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Can You Get A Bacterial Infection From Soap

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How to treat and Clean a Wound to Prevent Bacterial Infection

Prevent a skin infection by properly cleaningand bandaging a wound right away. Proper first aid treatment is essential tohelping prevent a bacterial infection, but you should not attempt to treat a severe fleshwound by yourself. If the wound is deep, wide, or bleeding alot, you should seek medical help immediately. Wash your hands before treating a wound. If you treat a wound with dirty hands, youwill increase the chances of a bacterial infection. Wash your hands with warm water and antibacterialsoap for 20 seconds and dry them well. Wear clean vinyl or latex gloves if they areavailable.

Avoid latex gloves if you have a latex allergy. Keep pressure on the wound until it stopsbleeding. If the bleeding is severe, seek medical attentionimmediately. Do not attempt to treat a severe wound byyourself. Go to an emergency room or call 9 1 1. Clean the wound with warm running water. Hold the wound under a gentle stream of runningwater to clean it. Do not use soap on the wound unless it appearsvisibly dirty.

If it does seem dirty, clean around the woundgently with a mild soap. Also, do not use hydrogen peroxide to cleana wound. Hydrogen peroxide can interfere with healing. If you notice any debris in the wound, youcan try to remove it with tweezers that have been sterilized with alcohol. If you do not feel comfortable doing that,you can go to a for treatment. Apply ointment. An antibiotic ointment, such as Neosporin,can help a wound heal faster and can help

keep infection at bay. Gently apply the ointment to the wounded areaafter cleaning. Bandage the wound. If the wound is a small scrape, leave it opento the air. If the wound is deeper, cover it with a sterilegauze. A nonstick bandage held in place with medicaltape is the best option for larger wounds, though large bandaids may also work. Be sure that you do not put the adhesive areaof a bandage over a wound, as it may reopen

the wound when you remove it. Change the gauze once a day if it is dirty. A good time to change the gauze is when youtake a shower. Watch for signs of infection. If the wound is red, swollen, draining pus,streaking red away from the wound, or just looking worse, call your .

How Does Soap Work

How does soap worké For well over a century, public health officialshave been pushing regular hand washing with soap as one of the most effective methodsof inhibiting the spread of disease and infection. The result of physical, as opposed to biologicalprocesses, proper hand washing with regular soap will thoroughly remove bacteria. Yes, contrary to popular belief, soap justhelps remove microbes, it doesn't kill them. Throughout the day, your hands pick up bacteriaand viruses from a (surprisingly) wide variety of objects.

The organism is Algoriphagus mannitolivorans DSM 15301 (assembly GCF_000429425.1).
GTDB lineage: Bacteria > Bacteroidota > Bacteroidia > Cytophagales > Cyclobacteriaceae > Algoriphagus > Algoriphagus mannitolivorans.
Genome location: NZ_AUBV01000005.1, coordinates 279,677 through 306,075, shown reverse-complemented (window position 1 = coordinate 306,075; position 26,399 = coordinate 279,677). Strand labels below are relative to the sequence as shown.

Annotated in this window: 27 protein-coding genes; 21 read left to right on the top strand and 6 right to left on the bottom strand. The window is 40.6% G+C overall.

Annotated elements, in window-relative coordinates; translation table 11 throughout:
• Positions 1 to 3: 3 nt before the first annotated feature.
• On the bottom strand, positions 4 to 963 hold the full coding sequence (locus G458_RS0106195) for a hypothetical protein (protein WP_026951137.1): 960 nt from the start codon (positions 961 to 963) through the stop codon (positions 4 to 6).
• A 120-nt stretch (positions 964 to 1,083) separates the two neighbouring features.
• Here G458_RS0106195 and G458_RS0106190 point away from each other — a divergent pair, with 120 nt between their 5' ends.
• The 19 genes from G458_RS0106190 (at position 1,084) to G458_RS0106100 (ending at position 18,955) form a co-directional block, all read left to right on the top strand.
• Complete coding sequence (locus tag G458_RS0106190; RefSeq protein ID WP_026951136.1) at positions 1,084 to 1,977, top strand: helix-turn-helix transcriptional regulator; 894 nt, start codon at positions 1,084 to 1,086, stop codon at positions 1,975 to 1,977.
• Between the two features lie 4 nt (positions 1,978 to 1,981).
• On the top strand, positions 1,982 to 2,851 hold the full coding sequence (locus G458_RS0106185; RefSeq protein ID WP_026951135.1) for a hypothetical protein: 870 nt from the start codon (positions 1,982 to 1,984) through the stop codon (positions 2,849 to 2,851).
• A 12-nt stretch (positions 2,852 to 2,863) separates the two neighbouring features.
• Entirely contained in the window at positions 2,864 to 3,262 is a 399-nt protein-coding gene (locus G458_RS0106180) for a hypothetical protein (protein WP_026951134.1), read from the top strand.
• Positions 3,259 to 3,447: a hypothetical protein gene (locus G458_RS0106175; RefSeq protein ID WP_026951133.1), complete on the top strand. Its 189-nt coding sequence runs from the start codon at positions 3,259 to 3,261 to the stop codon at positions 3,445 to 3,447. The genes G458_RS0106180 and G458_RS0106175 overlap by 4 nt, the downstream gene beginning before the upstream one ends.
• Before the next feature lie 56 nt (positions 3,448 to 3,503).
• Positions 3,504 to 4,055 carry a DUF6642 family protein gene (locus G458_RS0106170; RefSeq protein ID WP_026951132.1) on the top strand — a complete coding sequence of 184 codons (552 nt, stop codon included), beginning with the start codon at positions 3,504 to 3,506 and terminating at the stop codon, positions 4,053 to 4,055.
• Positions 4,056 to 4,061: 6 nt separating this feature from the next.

Keyboards, especially at public stations,are widely acknowledged to be filthier than toilets square inch for square inch, as aremost smartphones and tablets. That's not to mention door handles, cashand credit cards, or the common practice of shaking hands when greeting someone you don'tsee often or have never previously met. Even the paper towels in public restroomsthat you dry your hands with after washing are commonly riddled with microbes spreadabout from people flushing and the like. Yes, microbes are quite literally everywhere,though thankfully most are harmless to humans, and some are even essential for our lives,as well as certain types of tasty foods (see:

Humans and Our Love of Spoiled Foods). Whatever the source, once picked up, bothharmless and harmful microbes stick to the oil your hands naturally produce, and, absentremoval, willingly hitch a ride until they reach their ultimate destination (inside ofyou or somebody else) where they can in some cases wreak havoc. So how does the soap actually work to removethe offending microbes if it doesn't kill themé When you wash your hands with regular (asopposed to antibacterial) soap and water,

the soap chemically works to break down theoil, while the friction from rubbing does it mechanically. Thus, the more soap and the longer the handsare rubbed together, once rinsed away with water, the less oil and microbes left on yourhands. Public health officials generally agree thatthis method of hand washing, for at least 20 or more seconds at a time, is a highlyeffective way of removing bacteria despite the fact that the bacteria doesn't die,but is simply flushed away when you rinse (or wiped off on a towel).

Those who prefer to kill the germs may turnto antibacterial soap; however, it is only marginally more effective than regular soap(since the antibiotics in the soap only work on a limited range of germs), and public healthexperts, including the FDA, recommend against antibacterial soap due to the likelihood thatits widespread use is contributing to the increase in antimicrobial resistance. Of course, even regular soap will be ineffectiveif it's contaminated, which is what often happens with refillable dispensers; in a recentstudy conducted in an elementary school, it was discovered that more bacteria was foundon the hands of staff and students after they

washed with soap from contaminated dispensersthan before they ever touched them.

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